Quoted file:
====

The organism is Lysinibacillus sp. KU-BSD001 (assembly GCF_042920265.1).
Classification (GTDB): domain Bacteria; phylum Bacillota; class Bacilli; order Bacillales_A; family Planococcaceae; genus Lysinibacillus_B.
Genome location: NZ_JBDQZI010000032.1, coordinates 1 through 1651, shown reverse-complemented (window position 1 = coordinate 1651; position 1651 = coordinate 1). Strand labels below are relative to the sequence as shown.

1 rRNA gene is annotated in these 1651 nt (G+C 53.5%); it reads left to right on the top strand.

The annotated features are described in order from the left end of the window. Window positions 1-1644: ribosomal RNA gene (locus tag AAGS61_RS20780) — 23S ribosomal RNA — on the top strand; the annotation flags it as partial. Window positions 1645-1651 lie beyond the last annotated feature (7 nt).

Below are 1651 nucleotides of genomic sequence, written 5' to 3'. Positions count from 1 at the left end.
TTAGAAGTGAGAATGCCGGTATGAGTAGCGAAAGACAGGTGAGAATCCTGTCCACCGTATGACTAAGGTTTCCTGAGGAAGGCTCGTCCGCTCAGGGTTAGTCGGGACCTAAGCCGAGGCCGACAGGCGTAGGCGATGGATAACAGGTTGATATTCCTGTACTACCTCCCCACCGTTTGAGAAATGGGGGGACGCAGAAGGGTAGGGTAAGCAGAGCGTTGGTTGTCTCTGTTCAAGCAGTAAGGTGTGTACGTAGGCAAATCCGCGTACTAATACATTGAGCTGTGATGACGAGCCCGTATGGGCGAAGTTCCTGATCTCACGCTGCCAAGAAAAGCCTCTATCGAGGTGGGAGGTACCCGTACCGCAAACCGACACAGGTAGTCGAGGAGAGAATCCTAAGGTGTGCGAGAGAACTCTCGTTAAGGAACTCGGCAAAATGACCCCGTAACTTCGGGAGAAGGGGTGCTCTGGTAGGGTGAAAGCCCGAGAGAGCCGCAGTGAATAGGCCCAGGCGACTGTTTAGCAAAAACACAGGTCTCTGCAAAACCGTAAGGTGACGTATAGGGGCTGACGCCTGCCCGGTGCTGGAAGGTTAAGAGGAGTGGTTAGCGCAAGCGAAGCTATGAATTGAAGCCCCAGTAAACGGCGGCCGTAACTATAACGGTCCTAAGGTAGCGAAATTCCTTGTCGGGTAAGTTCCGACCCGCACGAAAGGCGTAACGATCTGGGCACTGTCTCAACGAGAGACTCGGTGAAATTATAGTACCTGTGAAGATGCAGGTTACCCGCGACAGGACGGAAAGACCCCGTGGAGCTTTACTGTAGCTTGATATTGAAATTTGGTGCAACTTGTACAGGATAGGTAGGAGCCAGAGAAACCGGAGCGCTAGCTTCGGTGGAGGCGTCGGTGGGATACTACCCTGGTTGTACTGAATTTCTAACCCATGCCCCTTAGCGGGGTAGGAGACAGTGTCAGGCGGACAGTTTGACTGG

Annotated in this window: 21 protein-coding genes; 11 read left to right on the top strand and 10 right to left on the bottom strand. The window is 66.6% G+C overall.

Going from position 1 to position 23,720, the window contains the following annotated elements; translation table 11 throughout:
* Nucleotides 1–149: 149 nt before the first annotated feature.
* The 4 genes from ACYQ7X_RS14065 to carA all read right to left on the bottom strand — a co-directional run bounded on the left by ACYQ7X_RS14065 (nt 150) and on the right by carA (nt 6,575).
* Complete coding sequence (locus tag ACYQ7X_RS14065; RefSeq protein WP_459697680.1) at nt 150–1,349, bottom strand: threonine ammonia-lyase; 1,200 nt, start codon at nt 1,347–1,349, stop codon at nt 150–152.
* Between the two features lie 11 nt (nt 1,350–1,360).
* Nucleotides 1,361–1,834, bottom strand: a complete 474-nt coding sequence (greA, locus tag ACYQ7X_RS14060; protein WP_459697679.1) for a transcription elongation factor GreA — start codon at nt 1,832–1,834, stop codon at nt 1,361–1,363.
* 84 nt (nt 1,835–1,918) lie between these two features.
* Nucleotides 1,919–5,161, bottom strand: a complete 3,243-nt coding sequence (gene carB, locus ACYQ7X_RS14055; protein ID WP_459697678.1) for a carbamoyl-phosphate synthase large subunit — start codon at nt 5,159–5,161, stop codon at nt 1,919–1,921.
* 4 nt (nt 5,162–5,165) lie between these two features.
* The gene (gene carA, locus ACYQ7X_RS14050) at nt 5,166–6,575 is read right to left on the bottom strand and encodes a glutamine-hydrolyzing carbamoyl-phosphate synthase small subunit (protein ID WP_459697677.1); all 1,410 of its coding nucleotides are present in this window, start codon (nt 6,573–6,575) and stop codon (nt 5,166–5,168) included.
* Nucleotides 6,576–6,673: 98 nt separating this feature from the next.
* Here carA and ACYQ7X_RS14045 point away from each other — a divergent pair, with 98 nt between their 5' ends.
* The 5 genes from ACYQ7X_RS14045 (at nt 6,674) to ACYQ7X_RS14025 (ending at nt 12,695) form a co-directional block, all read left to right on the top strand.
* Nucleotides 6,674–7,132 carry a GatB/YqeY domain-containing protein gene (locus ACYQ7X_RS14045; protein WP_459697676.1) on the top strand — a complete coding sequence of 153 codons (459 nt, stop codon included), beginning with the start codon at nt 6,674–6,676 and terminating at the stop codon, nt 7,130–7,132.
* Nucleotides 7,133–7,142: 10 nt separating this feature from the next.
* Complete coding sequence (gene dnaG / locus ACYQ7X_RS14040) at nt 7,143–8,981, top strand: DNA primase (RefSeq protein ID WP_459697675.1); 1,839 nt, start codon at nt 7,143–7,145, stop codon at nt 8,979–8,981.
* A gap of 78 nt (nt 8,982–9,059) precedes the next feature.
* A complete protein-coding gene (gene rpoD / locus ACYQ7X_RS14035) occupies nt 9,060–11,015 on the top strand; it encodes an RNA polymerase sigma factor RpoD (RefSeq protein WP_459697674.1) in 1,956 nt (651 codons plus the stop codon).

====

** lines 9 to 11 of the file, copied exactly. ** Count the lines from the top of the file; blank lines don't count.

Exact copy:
Going from position 1 to position 23,720, the window contains the following annotated elements; translation table 11 throughout:
* Nucleotides 1–149: 149 nt before the first annotated feature.
* The 4 genes from ACYQ7X_RS14065 to carA all read right to left on the bottom strand — a co-directional run bounded on the left by ACYQ7X_RS14065 (nt 150) and on the right by carA (nt 6,575).